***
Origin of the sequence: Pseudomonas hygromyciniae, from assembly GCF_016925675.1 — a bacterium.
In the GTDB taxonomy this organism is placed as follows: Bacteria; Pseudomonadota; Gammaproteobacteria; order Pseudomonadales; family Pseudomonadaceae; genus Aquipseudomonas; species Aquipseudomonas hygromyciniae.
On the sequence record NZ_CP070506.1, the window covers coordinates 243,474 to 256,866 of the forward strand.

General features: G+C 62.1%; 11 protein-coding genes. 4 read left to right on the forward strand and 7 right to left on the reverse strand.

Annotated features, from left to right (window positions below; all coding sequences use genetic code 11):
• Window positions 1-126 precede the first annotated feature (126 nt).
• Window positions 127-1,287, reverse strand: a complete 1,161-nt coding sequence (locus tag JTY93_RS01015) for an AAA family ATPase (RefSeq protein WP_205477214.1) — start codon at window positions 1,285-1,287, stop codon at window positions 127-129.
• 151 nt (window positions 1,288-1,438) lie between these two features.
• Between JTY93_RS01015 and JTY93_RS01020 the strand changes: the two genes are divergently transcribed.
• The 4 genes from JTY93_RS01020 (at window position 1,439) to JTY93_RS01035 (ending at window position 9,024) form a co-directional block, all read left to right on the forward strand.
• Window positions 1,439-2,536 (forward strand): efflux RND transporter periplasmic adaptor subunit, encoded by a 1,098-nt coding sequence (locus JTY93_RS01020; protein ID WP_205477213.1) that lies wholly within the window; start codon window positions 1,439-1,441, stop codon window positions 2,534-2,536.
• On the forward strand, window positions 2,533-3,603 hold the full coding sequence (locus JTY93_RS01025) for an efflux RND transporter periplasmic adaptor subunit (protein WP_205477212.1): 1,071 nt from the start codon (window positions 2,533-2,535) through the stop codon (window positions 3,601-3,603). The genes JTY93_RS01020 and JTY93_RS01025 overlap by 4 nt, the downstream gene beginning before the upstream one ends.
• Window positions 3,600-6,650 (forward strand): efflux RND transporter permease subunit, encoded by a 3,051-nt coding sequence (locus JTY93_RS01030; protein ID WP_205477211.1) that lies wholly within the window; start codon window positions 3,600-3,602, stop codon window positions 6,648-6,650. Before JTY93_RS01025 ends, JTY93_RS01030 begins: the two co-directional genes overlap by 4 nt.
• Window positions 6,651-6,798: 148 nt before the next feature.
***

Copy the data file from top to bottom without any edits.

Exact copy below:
Origin of the sequence: Pseudomonas hygromyciniae, from assembly GCF_016925675.1 — a bacterium.
In the GTDB taxonomy this organism is placed as follows: Bacteria; Pseudomonadota; Gammaproteobacteria; order Pseudomonadales; family Pseudomonadaceae; genus Aquipseudomonas; species Aquipseudomonas hygromyciniae.
On the sequence record NZ_CP070506.1, the window covers coordinates 243,474 to 256,866 of the forward strand.

General features: G+C 62.1%; 11 protein-coding genes. 4 read left to right on the forward strand and 7 right to left on the reverse strand.

Annotated features, from left to right (window positions below; all coding sequences use genetic code 11):
• Window positions 1-126 precede the first annotated feature (126 nt).
• Window positions 127-1,287, reverse strand: a complete 1,161-nt coding sequence (locus tag JTY93_RS01015) for an AAA family ATPase (RefSeq protein WP_205477214.1) — start codon at window positions 1,285-1,287, stop codon at window positions 127-129.
• 151 nt (window positions 1,288-1,438) lie between these two features.
• Between JTY93_RS01015 and JTY93_RS01020 the strand changes: the two genes are divergently transcribed.
• The 4 genes from JTY93_RS01020 (at window position 1,439) to JTY93_RS01035 (ending at window position 9,024) form a co-directional block, all read left to right on the forward strand.
• Window positions 1,439-2,536 (forward strand): efflux RND transporter periplasmic adaptor subunit, encoded by a 1,098-nt coding sequence (locus JTY93_RS01020; protein ID WP_205477213.1) that lies wholly within the window; start codon window positions 1,439-1,441, stop codon window positions 2,534-2,536.
• On the forward strand, window positions 2,533-3,603 hold the full coding sequence (locus JTY93_RS01025) for an efflux RND transporter periplasmic adaptor subunit (protein WP_205477212.1): 1,071 nt from the start codon (window positions 2,533-2,535) through the stop codon (window positions 3,601-3,603). The genes JTY93_RS01020 and JTY93_RS01025 overlap by 4 nt, the downstream gene beginning before the upstream one ends.
• Window positions 3,600-6,650 (forward strand): efflux RND transporter permease subunit, encoded by a 3,051-nt coding sequence (locus JTY93_RS01030; protein ID WP_205477211.1) that lies wholly within the window; start codon window positions 3,600-3,602, stop codon window positions 6,648-6,650. Before JTY93_RS01025 ends, JTY93_RS01030 begins: the two co-directional genes overlap by 4 nt.
• Window positions 6,651-6,798: 148 nt before the next feature.